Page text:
Jack Nicholson, Mick Jagger, Cher and Warhol were among the regulars there, blowing cocaine and generally doing at any rate the hell they wanted. It was so excessive that on some nights, club owners Steve Rubell and Ian Schrager would use $100,000 on decor alone. When the IRS ultimately raided the place, it found hundreds of thousands of dollars in drugs and money stashed away in a hidden room. ultimately, both Rubell and Schrager were sentenced to years in federal prison for tax evasion. To this day, Studio 54 is nevertheless synonymous with being a place for excess and hedonism.
However, despite its exclusivity, Studio 54 was also known for being a haven for marginalized cultures. The founders modeled their clubs off of gay and Black venues when they noticed how those spaces were reforming dance parties. This form meant that gay, Latino and Black communities thrived at Studio 54, intermingling with the straight, often white, pseudo-aristocracy that also graced its dance floors. Rubell himself was gay, as were much of the staff.
Westword talked to Friends and Disco founders Rachel Silva and Jason Rosove to see what on Earth they average by creating an event that they see as an “inclusive Studio 54,” in addition as their perspective on the history of disco and what it meant to people at the time when it flourished.
Westword: What sparked your passion for disco?
Silva: I first discovered proper house music at a festival back in 2015 called Woogie Weekend. The sounds of disco were absolutely noticeable in the music they played that complete weekend, although I didn’t already quite know it at the time. What I did know was that everyone shared a connectedness I had never experienced before and a sense of true freedom from the music and dance which was groundbreaking to me at eighteen.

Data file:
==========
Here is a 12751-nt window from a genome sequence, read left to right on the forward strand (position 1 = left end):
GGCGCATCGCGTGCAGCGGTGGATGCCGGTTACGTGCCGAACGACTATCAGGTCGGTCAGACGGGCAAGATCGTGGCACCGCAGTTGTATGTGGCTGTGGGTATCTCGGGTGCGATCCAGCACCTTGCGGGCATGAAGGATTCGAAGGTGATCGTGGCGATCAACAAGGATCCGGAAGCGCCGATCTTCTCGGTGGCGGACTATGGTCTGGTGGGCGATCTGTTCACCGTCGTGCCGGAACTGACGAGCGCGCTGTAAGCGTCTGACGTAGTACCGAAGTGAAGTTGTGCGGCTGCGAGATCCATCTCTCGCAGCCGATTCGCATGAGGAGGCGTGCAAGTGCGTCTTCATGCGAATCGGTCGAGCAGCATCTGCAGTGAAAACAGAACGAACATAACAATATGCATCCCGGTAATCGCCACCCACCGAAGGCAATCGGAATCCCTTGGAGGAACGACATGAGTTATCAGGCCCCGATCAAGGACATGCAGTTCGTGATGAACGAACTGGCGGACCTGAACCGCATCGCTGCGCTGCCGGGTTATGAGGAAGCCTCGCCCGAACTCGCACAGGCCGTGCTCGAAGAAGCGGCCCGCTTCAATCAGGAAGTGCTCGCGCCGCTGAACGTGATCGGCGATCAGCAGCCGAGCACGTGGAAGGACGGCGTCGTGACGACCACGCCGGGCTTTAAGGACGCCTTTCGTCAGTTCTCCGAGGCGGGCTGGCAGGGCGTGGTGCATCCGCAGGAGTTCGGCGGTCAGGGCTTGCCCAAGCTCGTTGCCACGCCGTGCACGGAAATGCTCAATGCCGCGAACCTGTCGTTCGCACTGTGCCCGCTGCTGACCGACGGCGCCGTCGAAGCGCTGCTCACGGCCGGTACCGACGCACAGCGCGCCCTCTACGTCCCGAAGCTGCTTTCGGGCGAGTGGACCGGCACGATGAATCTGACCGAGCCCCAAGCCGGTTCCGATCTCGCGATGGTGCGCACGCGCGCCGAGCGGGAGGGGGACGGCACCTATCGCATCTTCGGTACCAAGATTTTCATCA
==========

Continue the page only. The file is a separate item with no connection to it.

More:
How general is the term “disco,” in your opinion?
Rosove: Very general! At our shows, we play more than just disco house. We play Chicago minimal house and some new groups that come from Amsterdam and Europe. The term “disco” has become a statement instead of just a genre. We feel as if it method a social gathering or a important term that brings people together by love. We want to improvement the term disco from a genre to an understanding of love and culture. Music is a universal language.
What kind of community are you hoping that this will create in the city? Where do you hope to end up?
Rosove: The community we’re building is seen as one big, expanding friend group. We want to create positivity and togetherness not only by the music we play but by being present and engaged throughout the creative course of action of throwing events in addition. Our goal is to end up in multiple spots — big cities with music culture, like New York, Los Angeles and, of course, Denver. We hope to end up with all of the people that have believed in us from day one with a nightclub, or better in addition discotheque, that curates a special energy on the dancefloor.
Why do you think people yearn for a genre that is fifty years old? Do you think there is a modern equivalent that represents the spirit of disco?